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Tour de France Tour de France 2022: Stage 16 (Carcassonne – Foix, 178.5k)

The only descent finish of the race comes at this awkward point, as the start of the final mountain block and ahead of two MTFs on harder stages. Fourth breakaway win in five stages or does someone (looking at you Tadej) have other plans?



Route description
Just like in 2018, the Tour finishes in Carcassonne on stage 15, has the rest day and restarts in the same place. The stage profile looks quite similar too, although today’s final climb is harder.

In positive news for all climbers looking to join the breakaway, the first hour will be spent crossing a number of Pyrenean foothills, increasing the chance of the split being made uphill. First up is the Côte de Saint-Hilaire.

A short descent takes us into Limoux, stage start three times since 2011, including for the most recent Péguère stage (the 2019 stage that finished above Foix on Prat d’Albis where Simon Yates won and Thibaut Pinot looked like the favourite to win the race – what could have been). Shortly after, the road starts to rise again for the double ascent of Col de l’Espinas (labeled as Col de Valette on the profile below) and the uncategorised Col du Bac (from the side that was a cat. 3 last year).

The profile becomes a lot less interesting after that, and if the break has indeed gone up these climbs, so will the racing. The closest thing to a hill we have in this middle part is the ascent into the intermediate sprint in Lavelanet.


Eventually the riders reach Tarascon-sur-Ariège, from where they will head up the Vicdessos valley as far as the eponymous village, where the Port de Lers, and with it the finale, starts.

The descent into Lers is not one of the harder ones of the Pyrenees. As soon as it ends, the riders hit the final climb of the day, Mur de Péguère.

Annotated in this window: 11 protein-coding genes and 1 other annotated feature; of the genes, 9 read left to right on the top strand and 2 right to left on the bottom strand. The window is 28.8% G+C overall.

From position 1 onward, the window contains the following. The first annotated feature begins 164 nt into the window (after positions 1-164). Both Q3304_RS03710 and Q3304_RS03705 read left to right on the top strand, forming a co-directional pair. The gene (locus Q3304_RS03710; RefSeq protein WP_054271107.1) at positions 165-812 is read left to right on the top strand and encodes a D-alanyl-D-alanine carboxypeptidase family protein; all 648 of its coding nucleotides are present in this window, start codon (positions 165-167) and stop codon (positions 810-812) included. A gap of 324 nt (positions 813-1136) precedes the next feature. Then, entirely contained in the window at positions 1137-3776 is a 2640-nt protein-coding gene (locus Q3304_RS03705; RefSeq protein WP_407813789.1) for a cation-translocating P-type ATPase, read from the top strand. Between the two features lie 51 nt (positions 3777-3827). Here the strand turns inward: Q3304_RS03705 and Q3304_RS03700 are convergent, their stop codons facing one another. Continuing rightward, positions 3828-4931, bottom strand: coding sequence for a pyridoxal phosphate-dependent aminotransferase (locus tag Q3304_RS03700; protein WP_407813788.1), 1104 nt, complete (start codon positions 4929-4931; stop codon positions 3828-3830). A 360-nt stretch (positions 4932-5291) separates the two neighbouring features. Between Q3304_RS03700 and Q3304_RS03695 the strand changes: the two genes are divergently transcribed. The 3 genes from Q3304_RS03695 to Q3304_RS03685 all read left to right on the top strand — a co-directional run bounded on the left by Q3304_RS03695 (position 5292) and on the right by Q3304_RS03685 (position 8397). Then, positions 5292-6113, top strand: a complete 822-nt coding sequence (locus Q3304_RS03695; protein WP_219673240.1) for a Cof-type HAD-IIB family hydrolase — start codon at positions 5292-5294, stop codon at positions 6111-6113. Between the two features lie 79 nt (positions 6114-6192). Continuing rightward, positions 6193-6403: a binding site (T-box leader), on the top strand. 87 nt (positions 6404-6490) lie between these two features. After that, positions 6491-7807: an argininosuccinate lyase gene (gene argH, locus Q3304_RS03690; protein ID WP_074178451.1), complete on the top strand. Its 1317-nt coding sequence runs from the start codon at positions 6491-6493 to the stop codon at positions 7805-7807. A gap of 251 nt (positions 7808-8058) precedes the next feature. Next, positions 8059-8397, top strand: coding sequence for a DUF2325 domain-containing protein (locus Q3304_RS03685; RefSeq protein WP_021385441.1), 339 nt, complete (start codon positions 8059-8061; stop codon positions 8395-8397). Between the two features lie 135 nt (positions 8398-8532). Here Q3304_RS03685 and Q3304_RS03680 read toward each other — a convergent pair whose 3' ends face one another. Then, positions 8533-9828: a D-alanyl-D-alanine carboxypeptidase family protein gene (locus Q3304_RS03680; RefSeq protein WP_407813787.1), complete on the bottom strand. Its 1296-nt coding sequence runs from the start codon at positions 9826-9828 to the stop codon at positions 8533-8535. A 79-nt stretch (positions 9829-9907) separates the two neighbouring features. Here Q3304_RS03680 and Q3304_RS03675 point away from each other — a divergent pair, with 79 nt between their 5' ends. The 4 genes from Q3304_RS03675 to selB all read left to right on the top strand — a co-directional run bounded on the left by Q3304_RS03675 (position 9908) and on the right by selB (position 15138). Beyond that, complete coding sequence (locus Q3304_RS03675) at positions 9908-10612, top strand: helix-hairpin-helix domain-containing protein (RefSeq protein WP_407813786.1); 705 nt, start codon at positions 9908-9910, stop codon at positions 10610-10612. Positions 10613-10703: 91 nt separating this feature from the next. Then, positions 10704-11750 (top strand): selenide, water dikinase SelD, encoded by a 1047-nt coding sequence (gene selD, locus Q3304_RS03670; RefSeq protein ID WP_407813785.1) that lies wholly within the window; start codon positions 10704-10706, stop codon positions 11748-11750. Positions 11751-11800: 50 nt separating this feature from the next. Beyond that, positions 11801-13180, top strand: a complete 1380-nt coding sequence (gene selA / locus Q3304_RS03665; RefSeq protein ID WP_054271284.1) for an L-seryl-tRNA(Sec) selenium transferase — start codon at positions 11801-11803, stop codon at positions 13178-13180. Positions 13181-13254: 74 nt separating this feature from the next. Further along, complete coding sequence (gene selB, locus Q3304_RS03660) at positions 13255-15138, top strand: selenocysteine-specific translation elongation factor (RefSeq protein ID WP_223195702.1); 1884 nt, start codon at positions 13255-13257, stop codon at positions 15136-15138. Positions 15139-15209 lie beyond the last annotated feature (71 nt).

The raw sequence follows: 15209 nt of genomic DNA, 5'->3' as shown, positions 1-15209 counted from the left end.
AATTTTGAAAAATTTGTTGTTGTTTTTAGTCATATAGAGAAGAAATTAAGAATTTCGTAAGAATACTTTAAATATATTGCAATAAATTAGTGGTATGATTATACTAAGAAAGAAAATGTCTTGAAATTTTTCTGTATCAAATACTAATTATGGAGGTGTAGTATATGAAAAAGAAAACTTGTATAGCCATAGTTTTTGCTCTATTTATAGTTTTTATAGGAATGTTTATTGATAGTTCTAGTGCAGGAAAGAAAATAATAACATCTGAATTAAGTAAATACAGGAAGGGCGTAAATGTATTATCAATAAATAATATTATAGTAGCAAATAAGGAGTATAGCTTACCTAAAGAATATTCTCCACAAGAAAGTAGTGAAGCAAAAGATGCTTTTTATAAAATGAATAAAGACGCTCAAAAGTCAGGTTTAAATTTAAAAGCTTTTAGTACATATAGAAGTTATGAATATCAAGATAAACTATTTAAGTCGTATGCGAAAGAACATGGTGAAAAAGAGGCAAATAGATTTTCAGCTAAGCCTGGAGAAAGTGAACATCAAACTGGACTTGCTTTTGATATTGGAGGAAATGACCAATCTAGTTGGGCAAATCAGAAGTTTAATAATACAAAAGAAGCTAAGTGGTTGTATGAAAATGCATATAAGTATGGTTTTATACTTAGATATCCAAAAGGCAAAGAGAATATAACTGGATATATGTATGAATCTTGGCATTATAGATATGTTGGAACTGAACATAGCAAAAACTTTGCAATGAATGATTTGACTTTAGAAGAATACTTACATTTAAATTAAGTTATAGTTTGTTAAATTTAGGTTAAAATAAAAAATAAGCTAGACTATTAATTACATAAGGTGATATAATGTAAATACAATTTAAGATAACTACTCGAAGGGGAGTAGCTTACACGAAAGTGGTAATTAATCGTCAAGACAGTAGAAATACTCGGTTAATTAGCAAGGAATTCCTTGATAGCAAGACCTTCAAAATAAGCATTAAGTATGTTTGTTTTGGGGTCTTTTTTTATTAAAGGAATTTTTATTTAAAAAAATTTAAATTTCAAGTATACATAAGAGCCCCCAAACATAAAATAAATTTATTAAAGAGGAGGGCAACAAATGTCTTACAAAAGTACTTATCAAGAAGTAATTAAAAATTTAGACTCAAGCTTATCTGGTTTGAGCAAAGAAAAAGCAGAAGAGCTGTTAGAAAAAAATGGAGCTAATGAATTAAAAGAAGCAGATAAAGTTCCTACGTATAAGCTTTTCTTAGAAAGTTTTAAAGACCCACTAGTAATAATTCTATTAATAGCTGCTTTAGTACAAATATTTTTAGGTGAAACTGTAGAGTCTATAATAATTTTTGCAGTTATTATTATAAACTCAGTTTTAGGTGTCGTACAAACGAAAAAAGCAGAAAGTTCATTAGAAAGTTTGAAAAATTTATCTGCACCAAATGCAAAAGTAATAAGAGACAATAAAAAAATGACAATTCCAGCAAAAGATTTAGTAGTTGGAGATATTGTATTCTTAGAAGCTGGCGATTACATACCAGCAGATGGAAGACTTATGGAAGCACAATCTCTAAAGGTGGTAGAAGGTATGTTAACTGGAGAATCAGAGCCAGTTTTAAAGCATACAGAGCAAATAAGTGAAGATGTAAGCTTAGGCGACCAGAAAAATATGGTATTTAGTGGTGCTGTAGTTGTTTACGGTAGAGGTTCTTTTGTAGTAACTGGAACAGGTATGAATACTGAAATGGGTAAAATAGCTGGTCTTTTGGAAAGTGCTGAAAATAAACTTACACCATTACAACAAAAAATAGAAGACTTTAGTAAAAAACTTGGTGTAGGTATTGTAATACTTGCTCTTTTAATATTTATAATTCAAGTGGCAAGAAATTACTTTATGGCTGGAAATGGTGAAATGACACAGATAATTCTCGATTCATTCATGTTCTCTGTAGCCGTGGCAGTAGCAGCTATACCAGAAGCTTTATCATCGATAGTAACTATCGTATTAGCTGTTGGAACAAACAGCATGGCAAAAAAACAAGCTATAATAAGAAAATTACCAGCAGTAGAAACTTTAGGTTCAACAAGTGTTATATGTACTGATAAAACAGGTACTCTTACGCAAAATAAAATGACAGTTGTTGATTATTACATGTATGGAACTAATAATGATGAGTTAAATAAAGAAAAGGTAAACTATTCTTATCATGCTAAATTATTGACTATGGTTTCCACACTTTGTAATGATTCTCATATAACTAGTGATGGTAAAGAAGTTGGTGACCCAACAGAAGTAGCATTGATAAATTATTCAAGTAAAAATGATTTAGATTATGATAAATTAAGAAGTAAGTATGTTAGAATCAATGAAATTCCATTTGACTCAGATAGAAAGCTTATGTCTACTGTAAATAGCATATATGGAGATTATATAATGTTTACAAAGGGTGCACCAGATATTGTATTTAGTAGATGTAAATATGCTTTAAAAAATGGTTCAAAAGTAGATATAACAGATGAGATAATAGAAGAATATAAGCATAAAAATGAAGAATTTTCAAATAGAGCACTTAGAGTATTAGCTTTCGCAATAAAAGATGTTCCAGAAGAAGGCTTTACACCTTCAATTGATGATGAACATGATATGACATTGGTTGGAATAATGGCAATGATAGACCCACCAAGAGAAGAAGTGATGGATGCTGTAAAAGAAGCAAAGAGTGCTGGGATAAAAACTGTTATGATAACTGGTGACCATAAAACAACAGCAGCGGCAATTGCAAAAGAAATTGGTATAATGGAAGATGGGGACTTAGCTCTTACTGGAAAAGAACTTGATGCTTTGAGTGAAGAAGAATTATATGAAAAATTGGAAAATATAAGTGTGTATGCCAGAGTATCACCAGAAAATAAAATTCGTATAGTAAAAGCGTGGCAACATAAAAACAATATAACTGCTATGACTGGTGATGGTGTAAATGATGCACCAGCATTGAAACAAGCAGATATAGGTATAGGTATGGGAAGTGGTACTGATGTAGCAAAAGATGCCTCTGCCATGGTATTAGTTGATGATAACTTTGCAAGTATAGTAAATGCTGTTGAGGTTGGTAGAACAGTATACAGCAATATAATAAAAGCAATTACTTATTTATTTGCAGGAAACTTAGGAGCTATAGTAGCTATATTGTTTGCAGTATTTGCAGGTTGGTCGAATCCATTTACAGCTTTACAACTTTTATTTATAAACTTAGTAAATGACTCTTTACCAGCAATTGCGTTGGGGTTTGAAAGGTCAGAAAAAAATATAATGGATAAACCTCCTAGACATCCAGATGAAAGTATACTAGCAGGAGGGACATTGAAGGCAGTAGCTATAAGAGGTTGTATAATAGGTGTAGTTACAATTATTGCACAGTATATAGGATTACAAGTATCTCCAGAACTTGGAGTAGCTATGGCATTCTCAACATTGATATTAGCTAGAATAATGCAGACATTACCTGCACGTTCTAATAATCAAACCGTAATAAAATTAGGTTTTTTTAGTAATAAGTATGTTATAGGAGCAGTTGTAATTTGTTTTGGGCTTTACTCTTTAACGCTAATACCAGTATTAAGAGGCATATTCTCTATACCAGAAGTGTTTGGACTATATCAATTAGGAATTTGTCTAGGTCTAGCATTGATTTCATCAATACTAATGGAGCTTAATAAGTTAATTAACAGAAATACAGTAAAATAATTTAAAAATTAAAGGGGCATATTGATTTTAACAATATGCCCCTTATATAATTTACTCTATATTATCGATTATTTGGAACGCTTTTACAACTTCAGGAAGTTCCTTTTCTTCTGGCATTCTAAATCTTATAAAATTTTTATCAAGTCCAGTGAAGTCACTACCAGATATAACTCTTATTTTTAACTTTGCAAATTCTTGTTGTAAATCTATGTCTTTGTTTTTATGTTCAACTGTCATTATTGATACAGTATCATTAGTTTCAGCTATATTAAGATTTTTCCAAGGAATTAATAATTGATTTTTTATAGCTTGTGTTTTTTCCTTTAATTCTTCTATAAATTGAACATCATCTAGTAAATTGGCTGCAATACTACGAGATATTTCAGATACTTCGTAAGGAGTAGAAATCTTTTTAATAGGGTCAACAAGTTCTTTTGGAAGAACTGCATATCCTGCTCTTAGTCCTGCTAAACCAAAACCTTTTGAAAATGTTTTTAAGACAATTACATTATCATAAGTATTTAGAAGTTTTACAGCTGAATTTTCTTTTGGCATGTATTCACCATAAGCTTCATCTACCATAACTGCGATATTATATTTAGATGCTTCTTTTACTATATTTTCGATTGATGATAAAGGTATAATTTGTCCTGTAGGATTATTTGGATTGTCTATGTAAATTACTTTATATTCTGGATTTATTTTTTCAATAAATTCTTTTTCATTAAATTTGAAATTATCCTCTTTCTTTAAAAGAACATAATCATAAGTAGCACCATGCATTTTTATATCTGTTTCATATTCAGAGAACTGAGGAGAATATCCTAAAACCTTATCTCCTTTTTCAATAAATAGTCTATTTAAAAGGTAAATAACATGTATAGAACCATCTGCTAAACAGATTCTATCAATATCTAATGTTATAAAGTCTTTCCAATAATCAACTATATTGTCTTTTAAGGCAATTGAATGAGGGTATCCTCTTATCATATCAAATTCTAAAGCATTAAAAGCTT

Here’s a detailed profile of the steep section, surely the narrowest road of the Tour.

The descent into Foix is much wider, much less steep and not really technical, with false flats at its start and finish and eventually giving way to fairly flat roads as the finish draws closer.

Final kilometres


For some reason, ASO really love that 180-degree turn in the final 200 metres. Having said that, Warren Barguil proved that you don’t need to lead into it to win the stage when it was last used in 2017. Here’s a look at that finish.

The town of Foix is dominated by its castle, historically occupied by the Counts of Foix, one of the more powerful noble families in this part of France in the second half of the Middle Ages. During their heyday, the counts of Foix also became co-princes of Andorra (together with the bishops of Urgell). In the late 15th century, the county was subsumed by Navarre, and became a part of France a century later when the king of Navarre became the king of France. And because this meant the titles of Foix got passed on to Navarre and then France, the head of state of France has served as the co-prince of Andorra ever since – meaning that whoever is elected French president technically becomes the head of state of two countries. As for Foix itself, it and its surroundings have been a French backwater ever since, and today the town is the second-smallest departmental capital.


Pont du Diable in Montoulieu, between Foix and Tarascon.
Amazing to read and see all these experts and ex-riders having a go at Roglic for leaving, htf do they know how he is feeling, he went out the back very early on a couple of stages.

Looking forward to the stage tomorrow, I think UAE will try and make it hard on Port de Lers, I don’t think Pog will drop Vingegaard but the accumulated fatigue could add up over the next few days.
Amazing to read and see all these experts and ex-riders having a go at Roglic for leaving, htf do they know how he is feeling, he went out the back very early on a couple of stages.

I know, right? Do those people want another Pinot-situation, where a rider has to struggle for over a year before getting back to his best? The mentality seem to be that because Roglic didn't leave immediately, he can't possible be seriously injured.
Not the most difficult descent out there but still quite tricky. The road is rather narrow and it has enough corners to put pressure on Vingegaard. Certainly wouldn't be surprised if that's what Pogacar tries tomorrow.
I would be surprised mainly because every time I try to get creative with scenarios that *** dont happen.

In reality I would swap a MTF on Prat d'Albis for a descent finish the day after any time time.